Revelation! Those terroir features are now a thing of the past. Cabernet Franc from the Loire Valley is at last a wine you can actually enjoy. She segues into how climate change has affected not only the tannins but the much higher alcohol levels are attributed to increasing temperatures in the region.
Bring on “Cabernet Franc’s Shot at Glory” by James Lawrence in Wine Searcher – or how climate change is good for Cab Franc. He starts:
“Marginalized by Bordeaux’s appellations; derided by winemakers; subjugated by Merlot – Cabernet Franc’s history is less than glorious. Part of the problem is a longstanding antipathy from the heartland of luxury booze.”
These comments may well be why I am such a big fan of Cab Franc – I always support the underdog. Reading through the reports from Bordeaux and Bolgheri in Italy it seems that it is not so much about Cab Franc’s inherent qualities as much as Merlot is consistently over ripening and Cab Franc is the best alternative.
In Italy, particularly in Tuscany and in the territory of the “Super Tuscans,” Andrea Franchetti, owner of Tenuta di Trinoro goes on to say:
“Cabernet Franc is richer, more complex and the variety is far more durable than Merlot, particularly as it gets warmer in our changing climate. In the 21st century, Cabernet Franc is now substituting the role of Cabernet Sauvignon as the prime red grape of Italy and southern Europe.”
This is echoed by Axel Heinz of Ornellaia another top Bolgheri Super Tuscan producer:
“Cabernet Franc has a remarkable capacity to resist even extremely hot weather. It manages to maintain a lot of its proverbial aromatic lift and complexity. At Ornellaia it has been key to the success of hot vintages like 2003 or 2009″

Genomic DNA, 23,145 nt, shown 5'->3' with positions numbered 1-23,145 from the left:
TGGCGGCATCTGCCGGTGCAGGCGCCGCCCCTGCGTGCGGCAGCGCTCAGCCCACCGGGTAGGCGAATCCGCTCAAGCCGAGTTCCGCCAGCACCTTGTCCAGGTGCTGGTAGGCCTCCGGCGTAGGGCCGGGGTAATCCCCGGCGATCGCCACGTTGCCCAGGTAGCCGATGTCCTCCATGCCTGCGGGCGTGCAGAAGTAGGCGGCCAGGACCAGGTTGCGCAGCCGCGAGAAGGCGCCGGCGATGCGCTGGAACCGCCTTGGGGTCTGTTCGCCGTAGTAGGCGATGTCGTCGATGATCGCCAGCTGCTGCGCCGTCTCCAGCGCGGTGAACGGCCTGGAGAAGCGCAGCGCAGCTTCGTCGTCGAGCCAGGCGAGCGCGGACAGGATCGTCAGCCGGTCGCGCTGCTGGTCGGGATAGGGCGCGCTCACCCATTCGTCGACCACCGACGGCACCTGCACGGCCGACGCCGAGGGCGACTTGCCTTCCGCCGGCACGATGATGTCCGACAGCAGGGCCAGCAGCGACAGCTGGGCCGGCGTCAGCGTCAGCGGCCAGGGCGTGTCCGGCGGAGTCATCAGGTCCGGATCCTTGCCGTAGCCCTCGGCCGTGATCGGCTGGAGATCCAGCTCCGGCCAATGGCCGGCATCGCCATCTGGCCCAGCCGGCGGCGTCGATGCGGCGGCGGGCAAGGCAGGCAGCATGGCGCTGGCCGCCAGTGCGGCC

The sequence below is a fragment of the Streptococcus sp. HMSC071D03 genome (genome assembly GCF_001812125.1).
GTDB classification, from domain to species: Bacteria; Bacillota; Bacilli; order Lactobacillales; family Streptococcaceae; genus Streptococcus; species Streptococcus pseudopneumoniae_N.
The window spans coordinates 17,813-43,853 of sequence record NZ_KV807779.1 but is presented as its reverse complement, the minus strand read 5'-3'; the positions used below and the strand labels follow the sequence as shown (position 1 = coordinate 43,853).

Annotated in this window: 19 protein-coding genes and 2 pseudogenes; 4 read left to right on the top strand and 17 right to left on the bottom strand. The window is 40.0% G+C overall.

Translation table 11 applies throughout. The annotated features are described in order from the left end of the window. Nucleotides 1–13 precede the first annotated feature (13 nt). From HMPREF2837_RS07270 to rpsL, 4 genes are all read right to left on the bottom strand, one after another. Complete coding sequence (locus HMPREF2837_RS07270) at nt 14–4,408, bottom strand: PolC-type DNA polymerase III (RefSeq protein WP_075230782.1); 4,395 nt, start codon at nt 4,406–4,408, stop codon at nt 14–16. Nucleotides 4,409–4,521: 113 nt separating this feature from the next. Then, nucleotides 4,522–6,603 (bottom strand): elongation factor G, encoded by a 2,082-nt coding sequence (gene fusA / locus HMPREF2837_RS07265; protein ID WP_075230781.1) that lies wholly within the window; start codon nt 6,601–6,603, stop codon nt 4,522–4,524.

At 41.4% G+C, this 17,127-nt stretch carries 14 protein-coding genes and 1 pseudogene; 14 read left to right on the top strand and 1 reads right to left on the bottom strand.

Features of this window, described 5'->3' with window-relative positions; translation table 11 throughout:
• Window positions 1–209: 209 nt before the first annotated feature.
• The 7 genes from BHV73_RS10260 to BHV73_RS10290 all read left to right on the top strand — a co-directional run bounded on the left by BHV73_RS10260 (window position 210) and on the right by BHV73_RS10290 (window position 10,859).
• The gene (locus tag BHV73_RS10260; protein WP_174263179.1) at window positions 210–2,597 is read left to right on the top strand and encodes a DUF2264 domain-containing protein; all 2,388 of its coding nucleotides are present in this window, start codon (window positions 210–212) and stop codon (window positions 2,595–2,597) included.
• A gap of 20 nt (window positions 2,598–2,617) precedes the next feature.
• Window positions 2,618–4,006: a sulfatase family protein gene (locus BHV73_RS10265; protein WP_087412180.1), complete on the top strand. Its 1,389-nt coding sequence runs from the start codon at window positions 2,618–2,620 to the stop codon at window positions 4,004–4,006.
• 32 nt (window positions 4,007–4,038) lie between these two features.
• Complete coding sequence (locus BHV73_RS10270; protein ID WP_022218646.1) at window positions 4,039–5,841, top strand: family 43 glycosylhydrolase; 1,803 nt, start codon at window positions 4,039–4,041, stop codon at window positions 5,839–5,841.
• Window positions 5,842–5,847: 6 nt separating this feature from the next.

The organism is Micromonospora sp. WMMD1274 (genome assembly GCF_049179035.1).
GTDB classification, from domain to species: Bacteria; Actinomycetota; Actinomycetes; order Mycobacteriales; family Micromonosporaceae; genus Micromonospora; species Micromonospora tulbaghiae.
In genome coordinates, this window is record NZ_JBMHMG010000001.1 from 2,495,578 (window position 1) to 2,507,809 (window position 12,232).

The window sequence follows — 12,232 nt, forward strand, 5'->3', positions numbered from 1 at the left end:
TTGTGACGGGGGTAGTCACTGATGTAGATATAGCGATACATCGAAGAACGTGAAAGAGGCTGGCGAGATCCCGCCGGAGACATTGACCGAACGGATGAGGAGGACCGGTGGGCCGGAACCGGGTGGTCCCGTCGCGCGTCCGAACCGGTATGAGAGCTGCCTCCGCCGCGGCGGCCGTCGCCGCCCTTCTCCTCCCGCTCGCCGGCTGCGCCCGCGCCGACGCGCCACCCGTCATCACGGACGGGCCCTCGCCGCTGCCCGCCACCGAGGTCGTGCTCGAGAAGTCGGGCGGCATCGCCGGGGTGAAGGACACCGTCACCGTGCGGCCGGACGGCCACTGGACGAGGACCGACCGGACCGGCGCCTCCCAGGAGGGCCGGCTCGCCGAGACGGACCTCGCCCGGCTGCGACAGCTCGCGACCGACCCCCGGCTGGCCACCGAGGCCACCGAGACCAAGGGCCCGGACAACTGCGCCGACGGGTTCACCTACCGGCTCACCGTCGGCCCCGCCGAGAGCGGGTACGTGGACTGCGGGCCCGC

And to put another nail in the Merlot coffin, from Stephanie Barousse of Chateau de la Dauphine in Fronsac France:
“Merlot is a wonderful variety, but its tendency to ripen early can be a problem in hotter years. I don’t want my alcohol levels to become unbalanced, so we’re going to use more Cabernet Franc in upcoming vintages, as it ripens later.”
Then, a cheer from Andy Erickson — who makes Screaming Eagle and Ovid, a couple of Napa’s most expensive wines — he said:
“I just love the complexity of Cab Franc. It has all these exotic aromas like lavender, cumin and Asian spices, as well as great density and richness.”
The common theme as you may have guessed is that climate change in France, Italy and California is giving Cab Franc a stab at the big time. All the more important for us because Cab Franc is the most planted red grape in Virginia and second only to Petit Verdot as our flagship reds.
Our 2017 Cab Franc Reserve was our last big winner with a gold medal in the San Francisco wine competition and a gold in 2020 Virginia Governor’s Cup. Our latest release 2020 Cabernet Franc is a lovely wine particularly if you like bright red fruit and floral aromas. 2020 was a challenging year, to say the least but Emily and the cellar team were able to capture what I think are the flavor characteristics of Cab Franc even though the palate weight leaves something to be desired.
Our 2020 Cab Franc is what I call a quaffing wine bright, fruity and in its own right absolutely delicious. So get it while you can. We didn’t make much because of the double whammy frosts in 2020.
All you need to know and a bit more about our beloved Cab Franc.
Thanks for reading and don’t forget to keep celebrating Virginia Wine Month right up to Halloween.
Be safe and Happy Halloween!
Raconteur and Dilettante